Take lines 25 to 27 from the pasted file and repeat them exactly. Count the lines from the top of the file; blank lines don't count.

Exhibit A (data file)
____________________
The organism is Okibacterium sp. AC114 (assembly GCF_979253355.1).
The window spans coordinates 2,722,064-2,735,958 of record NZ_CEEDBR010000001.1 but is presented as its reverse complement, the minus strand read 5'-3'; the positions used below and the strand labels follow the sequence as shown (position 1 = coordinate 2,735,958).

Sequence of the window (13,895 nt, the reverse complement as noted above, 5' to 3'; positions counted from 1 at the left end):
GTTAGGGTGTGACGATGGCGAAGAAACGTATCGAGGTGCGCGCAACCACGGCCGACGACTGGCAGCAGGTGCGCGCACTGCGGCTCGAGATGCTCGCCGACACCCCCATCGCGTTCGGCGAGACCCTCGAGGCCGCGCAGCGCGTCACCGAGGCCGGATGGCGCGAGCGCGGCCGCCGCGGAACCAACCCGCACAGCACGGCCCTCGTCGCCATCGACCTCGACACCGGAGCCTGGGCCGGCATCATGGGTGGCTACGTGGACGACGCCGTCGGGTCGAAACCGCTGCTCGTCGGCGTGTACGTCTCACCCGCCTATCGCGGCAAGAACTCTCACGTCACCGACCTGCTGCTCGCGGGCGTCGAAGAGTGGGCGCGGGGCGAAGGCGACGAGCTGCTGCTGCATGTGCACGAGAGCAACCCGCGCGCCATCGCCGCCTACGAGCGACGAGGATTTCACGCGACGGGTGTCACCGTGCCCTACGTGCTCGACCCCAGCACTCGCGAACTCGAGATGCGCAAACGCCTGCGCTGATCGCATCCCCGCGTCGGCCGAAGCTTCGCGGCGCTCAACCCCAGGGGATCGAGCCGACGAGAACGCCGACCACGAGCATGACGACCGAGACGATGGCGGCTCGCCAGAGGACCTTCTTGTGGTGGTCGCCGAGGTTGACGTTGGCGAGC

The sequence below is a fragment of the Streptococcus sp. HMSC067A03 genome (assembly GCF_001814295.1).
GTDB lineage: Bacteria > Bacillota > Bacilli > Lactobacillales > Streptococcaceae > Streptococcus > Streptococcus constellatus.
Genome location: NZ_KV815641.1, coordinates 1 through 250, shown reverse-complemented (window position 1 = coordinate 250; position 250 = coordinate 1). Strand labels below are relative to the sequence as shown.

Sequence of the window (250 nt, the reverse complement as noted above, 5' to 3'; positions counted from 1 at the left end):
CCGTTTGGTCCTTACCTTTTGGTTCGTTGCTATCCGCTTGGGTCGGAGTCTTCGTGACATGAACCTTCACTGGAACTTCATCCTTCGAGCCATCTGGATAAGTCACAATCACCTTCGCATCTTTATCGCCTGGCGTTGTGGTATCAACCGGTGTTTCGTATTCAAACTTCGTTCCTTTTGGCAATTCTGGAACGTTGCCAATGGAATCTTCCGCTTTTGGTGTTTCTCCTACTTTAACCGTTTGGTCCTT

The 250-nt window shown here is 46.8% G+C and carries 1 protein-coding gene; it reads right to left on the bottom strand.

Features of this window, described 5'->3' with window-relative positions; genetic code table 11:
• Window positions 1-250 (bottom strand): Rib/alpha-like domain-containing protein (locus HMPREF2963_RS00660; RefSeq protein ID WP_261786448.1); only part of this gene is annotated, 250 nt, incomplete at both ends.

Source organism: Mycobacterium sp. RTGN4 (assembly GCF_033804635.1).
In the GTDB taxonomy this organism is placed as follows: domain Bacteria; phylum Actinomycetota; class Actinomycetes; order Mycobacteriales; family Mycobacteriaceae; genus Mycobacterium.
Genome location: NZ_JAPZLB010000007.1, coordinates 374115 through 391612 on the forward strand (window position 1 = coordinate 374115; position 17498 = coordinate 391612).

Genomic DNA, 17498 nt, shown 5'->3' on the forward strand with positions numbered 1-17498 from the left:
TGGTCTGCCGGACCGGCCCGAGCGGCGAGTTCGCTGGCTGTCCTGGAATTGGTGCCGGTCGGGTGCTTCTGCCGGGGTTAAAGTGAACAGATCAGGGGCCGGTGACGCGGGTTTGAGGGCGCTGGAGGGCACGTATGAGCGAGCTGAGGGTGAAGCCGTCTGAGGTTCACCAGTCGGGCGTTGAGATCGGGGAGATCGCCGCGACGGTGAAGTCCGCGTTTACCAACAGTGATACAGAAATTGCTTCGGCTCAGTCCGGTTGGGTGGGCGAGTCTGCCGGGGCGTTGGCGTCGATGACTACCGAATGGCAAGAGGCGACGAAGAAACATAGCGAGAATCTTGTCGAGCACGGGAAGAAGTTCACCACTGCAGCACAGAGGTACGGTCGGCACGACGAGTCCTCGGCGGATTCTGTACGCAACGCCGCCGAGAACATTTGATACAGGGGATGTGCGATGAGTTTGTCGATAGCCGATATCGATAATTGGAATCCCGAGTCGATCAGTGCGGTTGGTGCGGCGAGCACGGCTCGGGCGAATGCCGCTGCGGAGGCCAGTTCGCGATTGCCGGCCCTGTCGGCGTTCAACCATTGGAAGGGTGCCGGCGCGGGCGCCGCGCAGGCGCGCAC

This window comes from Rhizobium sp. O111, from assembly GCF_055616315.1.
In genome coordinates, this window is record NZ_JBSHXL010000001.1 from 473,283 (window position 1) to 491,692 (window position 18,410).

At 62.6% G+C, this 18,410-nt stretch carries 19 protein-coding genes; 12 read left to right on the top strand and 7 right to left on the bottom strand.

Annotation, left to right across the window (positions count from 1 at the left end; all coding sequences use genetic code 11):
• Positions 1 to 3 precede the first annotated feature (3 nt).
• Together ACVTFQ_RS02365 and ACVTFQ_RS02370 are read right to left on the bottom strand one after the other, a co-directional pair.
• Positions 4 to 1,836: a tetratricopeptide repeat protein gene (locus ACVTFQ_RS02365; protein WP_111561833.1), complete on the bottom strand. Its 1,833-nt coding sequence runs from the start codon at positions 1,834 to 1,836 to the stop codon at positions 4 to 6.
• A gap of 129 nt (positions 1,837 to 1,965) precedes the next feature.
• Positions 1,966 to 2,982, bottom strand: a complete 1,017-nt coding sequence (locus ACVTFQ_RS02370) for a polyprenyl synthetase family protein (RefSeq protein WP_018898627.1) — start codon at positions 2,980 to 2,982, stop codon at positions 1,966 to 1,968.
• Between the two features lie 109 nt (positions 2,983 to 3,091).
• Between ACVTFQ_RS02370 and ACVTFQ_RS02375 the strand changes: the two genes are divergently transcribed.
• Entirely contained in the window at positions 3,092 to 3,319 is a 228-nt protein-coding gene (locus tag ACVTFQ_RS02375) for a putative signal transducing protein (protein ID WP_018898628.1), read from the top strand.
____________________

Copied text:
• A gap of 129 nt (positions 1,837 to 1,965) precedes the next feature.
• Positions 1,966 to 2,982, bottom strand: a complete 1,017-nt coding sequence (locus ACVTFQ_RS02370) for a polyprenyl synthetase family protein (RefSeq protein WP_018898627.1) — start codon at positions 2,980 to 2,982, stop codon at positions 1,966 to 1,968.
• Between the two features lie 109 nt (positions 2,983 to 3,091).